Corsair has finally brought Hall-effect magnetic key switches to its famed K70 keyboard design. Every switch in the K70 Max is fitted with one of Corsair's new MGX switches, hoping to tap into that magnetic-mechanical magic that has become a bit of a trend lately in the world of enthusiast gaming keyboards.
Magnetic key switches have a few major benefits over standard mechanical switches. Chief among them adjustable actuation points, making for a customisable typing experience catering to both gamers and typists, depending on how you choose to set them up. The Corsair's MGX switches offer actuation between 0.4mm and 3.6mm. That makes it snappier than MX Speed switches on the one hand, which actuate at 1.2mm, and seriously tough to mistype on on the other. It's not quite the range of actuation that we've seen on the Wooting Two HE, though for most gamer's needs, it'll do nicely.
For most gamers, it's worth trying out the lowest actuation and seeing how that works for you. Only the lightest touch will actuate the switch, and while that's not great if you're a clumsy typer, it means your actions are relayed in-game post-haste. You can also choose to only set a few of the keys to one actuation, say WASD and the surrounding keys, and leave the rest.
Paired with the 8000Hz polling rate and adjustable reset points, the K70 Max is probably the most rapid gaming keyboard I've ever used.
K70 Max specs
Switches: Corsair MGX (linear)
Connectivity: Wired (USB Type-A to Type-C)
Backlighting: per-key RGB
Onboard memory: 8MB
Polling rate: Up to 8,000Hz
Media controls: Yes, volume wheel and shortcut keys
Though I'm glad to see Corsair roll out at least one other feature tied to those magnetic switches: dual-point actuation. These take a little bit of getting used to, but in theory you can make even more use of these switches by assigning two actions to a single key press. The exact actuation points for these dual-action keys can be set in iCUE, but ideally you'll have one action actuate half-way down the switch, and the other when it bottoms out.
While a bit light on some of the more intricate magnetic features found on the Wooting, including analogue movement, there's still plenty of customisation to dig your teeth into on the K70 Max.
As for the typing experience on the K70, the board feels decent. Compared to the Asus ROG Strix Scope II 96 Wireless I've also been testing recently, however, it's not only the louder of the two but not as pleasant to type on. The rattle of the keys is pretty noticeable versus the Scope II's lubed switches and sound dampening measures. The K70 Max does also offer two sound dampening layers, though it's not as effective. It's no louder than a clicky switched board, though I would warn anyone looking for a keyboard to stream with or mostly for intense typing tasks to look elsewhere.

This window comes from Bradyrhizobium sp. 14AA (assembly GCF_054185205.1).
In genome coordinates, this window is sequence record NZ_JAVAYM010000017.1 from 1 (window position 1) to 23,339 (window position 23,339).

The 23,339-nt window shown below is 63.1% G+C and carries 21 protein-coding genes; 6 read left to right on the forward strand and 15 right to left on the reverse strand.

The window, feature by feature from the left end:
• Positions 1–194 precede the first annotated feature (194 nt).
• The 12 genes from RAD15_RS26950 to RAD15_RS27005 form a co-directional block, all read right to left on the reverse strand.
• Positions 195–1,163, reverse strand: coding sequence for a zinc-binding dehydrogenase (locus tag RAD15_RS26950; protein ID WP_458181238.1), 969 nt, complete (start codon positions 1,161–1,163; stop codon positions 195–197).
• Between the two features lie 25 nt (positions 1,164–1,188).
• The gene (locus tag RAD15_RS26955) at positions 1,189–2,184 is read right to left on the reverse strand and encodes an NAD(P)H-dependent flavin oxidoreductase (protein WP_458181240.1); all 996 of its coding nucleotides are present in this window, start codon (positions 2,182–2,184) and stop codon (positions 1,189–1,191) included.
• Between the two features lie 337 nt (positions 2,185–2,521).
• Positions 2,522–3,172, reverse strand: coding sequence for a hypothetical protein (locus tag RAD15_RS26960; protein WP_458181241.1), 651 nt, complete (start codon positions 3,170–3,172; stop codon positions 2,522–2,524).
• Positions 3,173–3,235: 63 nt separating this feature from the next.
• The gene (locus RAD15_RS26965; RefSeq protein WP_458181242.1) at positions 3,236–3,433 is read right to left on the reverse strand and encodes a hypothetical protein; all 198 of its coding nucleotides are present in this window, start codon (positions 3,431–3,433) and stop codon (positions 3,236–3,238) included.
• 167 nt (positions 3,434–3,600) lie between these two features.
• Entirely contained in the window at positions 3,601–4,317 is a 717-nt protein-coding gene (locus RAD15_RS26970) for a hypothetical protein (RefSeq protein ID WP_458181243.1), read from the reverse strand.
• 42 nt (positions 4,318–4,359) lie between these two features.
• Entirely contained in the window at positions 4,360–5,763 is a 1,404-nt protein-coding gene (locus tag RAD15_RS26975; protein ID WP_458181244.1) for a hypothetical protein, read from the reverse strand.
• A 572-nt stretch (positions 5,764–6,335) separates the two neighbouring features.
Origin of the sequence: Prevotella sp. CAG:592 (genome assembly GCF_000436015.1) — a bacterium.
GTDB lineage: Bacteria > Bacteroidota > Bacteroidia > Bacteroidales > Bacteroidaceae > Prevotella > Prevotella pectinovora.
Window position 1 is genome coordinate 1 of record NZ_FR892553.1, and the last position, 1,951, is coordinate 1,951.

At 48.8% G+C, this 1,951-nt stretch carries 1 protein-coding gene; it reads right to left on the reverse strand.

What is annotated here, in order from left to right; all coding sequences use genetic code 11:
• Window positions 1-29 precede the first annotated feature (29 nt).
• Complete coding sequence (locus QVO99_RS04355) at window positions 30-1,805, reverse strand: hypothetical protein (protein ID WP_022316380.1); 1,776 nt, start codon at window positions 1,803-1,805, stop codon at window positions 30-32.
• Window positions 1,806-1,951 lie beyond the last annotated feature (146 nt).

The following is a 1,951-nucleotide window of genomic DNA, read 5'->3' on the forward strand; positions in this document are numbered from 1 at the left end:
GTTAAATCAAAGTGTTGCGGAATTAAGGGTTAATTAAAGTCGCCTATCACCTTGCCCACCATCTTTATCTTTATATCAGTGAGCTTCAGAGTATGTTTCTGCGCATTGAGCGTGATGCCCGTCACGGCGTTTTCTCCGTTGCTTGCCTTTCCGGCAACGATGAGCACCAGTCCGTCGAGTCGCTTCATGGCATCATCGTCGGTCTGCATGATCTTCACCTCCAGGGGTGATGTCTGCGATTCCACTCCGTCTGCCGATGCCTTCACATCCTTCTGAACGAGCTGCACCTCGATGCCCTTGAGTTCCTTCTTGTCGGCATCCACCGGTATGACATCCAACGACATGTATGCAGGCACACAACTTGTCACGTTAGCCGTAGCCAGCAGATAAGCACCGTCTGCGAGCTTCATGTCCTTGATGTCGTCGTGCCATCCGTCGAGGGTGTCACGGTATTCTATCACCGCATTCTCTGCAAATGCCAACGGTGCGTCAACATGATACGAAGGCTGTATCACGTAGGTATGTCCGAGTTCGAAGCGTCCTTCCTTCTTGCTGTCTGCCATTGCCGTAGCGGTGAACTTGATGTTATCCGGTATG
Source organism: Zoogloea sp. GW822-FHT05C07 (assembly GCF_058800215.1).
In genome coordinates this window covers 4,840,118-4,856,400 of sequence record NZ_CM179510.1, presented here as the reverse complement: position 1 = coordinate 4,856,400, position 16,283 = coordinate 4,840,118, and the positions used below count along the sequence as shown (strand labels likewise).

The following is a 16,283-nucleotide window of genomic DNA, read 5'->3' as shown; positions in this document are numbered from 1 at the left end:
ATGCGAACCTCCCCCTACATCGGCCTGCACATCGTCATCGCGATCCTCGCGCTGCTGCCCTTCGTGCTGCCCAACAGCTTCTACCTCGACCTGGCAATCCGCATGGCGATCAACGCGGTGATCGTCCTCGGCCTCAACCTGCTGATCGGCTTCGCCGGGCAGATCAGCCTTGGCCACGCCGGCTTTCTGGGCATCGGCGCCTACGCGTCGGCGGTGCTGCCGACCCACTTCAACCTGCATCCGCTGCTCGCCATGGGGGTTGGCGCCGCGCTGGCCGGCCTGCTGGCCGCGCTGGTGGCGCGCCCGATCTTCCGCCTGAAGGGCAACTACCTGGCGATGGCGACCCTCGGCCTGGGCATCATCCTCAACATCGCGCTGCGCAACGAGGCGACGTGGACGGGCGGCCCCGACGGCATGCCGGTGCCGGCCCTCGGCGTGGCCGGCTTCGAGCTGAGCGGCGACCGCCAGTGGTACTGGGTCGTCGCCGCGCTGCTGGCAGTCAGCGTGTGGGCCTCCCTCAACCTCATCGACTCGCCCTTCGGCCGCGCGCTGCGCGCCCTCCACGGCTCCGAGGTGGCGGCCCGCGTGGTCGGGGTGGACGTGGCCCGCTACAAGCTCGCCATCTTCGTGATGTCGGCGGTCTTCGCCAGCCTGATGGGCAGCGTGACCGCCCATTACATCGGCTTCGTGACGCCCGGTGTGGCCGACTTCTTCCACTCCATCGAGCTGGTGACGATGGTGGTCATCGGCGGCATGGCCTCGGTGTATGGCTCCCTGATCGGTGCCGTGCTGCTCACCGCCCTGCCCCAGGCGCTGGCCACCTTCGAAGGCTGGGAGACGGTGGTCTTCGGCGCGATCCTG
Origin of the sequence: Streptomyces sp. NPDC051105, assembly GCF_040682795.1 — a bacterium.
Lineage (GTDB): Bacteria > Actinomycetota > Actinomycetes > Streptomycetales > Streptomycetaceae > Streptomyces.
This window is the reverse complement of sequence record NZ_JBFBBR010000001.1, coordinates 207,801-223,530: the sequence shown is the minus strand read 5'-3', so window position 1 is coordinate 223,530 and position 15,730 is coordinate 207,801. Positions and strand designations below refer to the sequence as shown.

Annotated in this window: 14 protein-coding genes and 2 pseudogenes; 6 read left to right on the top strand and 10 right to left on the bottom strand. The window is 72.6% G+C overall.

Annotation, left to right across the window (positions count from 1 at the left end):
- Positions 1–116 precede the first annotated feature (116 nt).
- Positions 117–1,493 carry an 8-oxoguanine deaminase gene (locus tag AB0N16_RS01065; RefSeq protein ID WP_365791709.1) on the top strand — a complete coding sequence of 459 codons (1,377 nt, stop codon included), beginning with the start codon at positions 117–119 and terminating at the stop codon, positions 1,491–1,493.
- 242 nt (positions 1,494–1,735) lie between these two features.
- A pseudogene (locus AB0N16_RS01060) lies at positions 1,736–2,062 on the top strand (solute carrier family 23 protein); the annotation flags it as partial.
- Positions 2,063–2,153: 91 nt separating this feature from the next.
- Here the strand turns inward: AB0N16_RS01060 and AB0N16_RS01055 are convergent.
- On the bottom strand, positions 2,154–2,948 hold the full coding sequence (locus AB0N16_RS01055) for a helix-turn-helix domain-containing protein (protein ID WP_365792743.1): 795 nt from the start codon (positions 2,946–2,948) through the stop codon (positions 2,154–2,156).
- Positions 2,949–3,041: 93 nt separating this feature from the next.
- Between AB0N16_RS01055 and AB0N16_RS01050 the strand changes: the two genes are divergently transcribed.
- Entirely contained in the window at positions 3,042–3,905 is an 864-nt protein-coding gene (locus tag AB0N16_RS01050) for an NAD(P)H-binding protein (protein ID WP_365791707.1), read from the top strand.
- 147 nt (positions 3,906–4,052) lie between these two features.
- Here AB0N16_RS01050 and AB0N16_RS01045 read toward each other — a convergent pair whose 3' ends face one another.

✅ You have a need for speed: A combination of quick-actuating key switches and a polling rate up to 8,000Hz means this board can keep up with your actions like no other I've used before. The key actuation helps in that you don't have to press the keys down much to have them register a button press, and the high polling rate means the keyboard is sending those button presses to your PC more often.
Don't buy if...
❌ You want a keyboard primarily for typing: This is a mighty gaming keyboard, but not quite as satisfying as some to type on. It feels a bit clunky for rapid typing, whereas other boards that focus more on the mechanical switch side of things are much smoother and quieter.
The K70 Max should make a good companion for competitive gamers. Not just for that speed I mentioned before, but the switch on the rear of the board puts it into Tournament Mode. This locks the lighting to a single colour, removes all custom actions, and flips the keyboard to a basic profile. While you might wonder why you're spending so much money on a keyboard only to disable most of it with a single switch, I get the appeal of having that option hard-coded into the board. You couldn't accidentally switch out of Tournament Mode, either, it's got a physical locking system to keep the switch in place once enabled.
There's no faulting the Corsair on its looks. The per-key RGB is about as good as you'd expect from a company so well-known for slapping LEDs on everything. It's really the board's ability to nail white light that brings out the colours a lot, and despite being fitted with the more robust PBT keycaps the shine through is superb. All the RGB lighting is customisable via the iCUE app, and it's one of the better applications for putting all those options in one place but still keeping it easy to navigate.
The build quality is impressive, especially on the included wrist rest. But be warned, this is a chunky keyboard. Corsair loves a thick board, and with the added height of the top row, fitted with a volume wheel and some shortcut keys, it's a real desk hog. I also don't love how tiny the num lock and caps lock indicators are next to the Corsair logo in the centre of the board. A bit finicky of me, I know, but it feels like they could be a little more visible at a quick glance down. And at this sort of price, it pays to be critical.
For what is a solid iteration on a classic gaming keyboard, the K70 Max at $230/£220/€230 is damn expensive. That's a lot next to enthusiast-mimicking boards such as the ROG Strix Scope II 96, and I prefer the general typing experience on that slightly cheaper board by a good margin. If Corsair could nail down that sort of robust typing feel and satisfying clack alongside the especially quick competitive gaming features, the K70 Max would be the board to beat for both gamers and typists.
For now, the K70 Max is a high-end keyboard that will appeal to those chasing the snappiest response above all else.